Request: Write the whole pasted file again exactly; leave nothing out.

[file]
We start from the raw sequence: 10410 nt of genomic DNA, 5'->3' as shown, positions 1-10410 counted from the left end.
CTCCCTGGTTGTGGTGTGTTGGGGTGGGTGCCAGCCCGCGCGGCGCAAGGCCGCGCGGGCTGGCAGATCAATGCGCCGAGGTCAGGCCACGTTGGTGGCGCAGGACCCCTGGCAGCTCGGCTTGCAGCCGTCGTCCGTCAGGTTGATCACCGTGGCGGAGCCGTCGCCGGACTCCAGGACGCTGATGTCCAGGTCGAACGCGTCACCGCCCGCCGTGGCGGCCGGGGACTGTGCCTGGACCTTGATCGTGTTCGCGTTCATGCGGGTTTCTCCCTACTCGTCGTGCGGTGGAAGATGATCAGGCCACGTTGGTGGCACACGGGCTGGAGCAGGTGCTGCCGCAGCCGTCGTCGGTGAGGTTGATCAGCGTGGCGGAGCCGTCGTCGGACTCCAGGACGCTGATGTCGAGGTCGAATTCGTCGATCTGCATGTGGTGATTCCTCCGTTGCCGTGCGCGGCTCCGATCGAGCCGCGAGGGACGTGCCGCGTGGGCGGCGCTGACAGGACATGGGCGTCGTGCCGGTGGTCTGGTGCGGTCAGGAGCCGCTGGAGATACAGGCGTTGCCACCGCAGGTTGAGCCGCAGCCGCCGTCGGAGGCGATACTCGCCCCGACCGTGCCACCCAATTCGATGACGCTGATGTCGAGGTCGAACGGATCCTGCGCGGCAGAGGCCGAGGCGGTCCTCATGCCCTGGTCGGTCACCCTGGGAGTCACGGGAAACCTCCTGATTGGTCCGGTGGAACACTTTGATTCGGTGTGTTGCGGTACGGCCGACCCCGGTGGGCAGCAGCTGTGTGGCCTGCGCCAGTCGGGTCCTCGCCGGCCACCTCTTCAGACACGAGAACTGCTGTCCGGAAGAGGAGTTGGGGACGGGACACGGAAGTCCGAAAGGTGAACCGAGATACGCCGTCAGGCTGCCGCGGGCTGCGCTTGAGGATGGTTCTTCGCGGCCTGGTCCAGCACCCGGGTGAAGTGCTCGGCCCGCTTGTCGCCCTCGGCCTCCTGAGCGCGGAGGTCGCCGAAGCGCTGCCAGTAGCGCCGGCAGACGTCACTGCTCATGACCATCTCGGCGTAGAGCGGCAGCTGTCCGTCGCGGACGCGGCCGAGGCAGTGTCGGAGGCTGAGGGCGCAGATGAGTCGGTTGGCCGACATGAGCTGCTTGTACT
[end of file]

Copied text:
We start from the raw sequence: 10410 nt of genomic DNA, 5'->3' as shown, positions 1-10410 counted from the left end.
CTCCCTGGTTGTGGTGTGTTGGGGTGGGTGCCAGCCCGCGCGGCGCAAGGCCGCGCGGGCTGGCAGATCAATGCGCCGAGGTCAGGCCACGTTGGTGGCGCAGGACCCCTGGCAGCTCGGCTTGCAGCCGTCGTCCGTCAGGTTGATCACCGTGGCGGAGCCGTCGCCGGACTCCAGGACGCTGATGTCCAGGTCGAACGCGTCACCGCCCGCCGTGGCGGCCGGGGACTGTGCCTGGACCTTGATCGTGTTCGCGTTCATGCGGGTTTCTCCCTACTCGTCGTGCGGTGGAAGATGATCAGGCCACGTTGGTGGCACACGGGCTGGAGCAGGTGCTGCCGCAGCCGTCGTCGGTGAGGTTGATCAGCGTGGCGGAGCCGTCGTCGGACTCCAGGACGCTGATGTCGAGGTCGAATTCGTCGATCTGCATGTGGTGATTCCTCCGTTGCCGTGCGCGGCTCCGATCGAGCCGCGAGGGACGTGCCGCGTGGGCGGCGCTGACAGGACATGGGCGTCGTGCCGGTGGTCTGGTGCGGTCAGGAGCCGCTGGAGATACAGGCGTTGCCACCGCAGGTTGAGCCGCAGCCGCCGTCGGAGGCGATACTCGCCCCGACCGTGCCACCCAATTCGATGACGCTGATGTCGAGGTCGAACGGATCCTGCGCGGCAGAGGCCGAGGCGGTCCTCATGCCCTGGTCGGTCACCCTGGGAGTCACGGGAAACCTCCTGATTGGTCCGGTGGAACACTTTGATTCGGTGTGTTGCGGTACGGCCGACCCCGGTGGGCAGCAGCTGTGTGGCCTGCGCCAGTCGGGTCCTCGCCGGCCACCTCTTCAGACACGAGAACTGCTGTCCGGAAGAGGAGTTGGGGACGGGACACGGAAGTCCGAAAGGTGAACCGAGATACGCCGTCAGGCTGCCGCGGGCTGCGCTTGAGGATGGTTCTTCGCGGCCTGGTCCAGCACCCGGGTGAAGTGCTCGGCCCGCTTGTCGCCCTCGGCCTCCTGAGCGCGGAGGTCGCCGAAGCGCTGCCAGTAGCGCCGGCAGACGTCACTGCTCATGACCATCTCGGCGTAGAGCGGCAGCTGTCCGTCGCGGACGCGGCCGAGGCAGTGTCGGAGGCTGAGGGCGCAGATGAGTCGGTTGGCCGACATGAGCTGCTTGTACT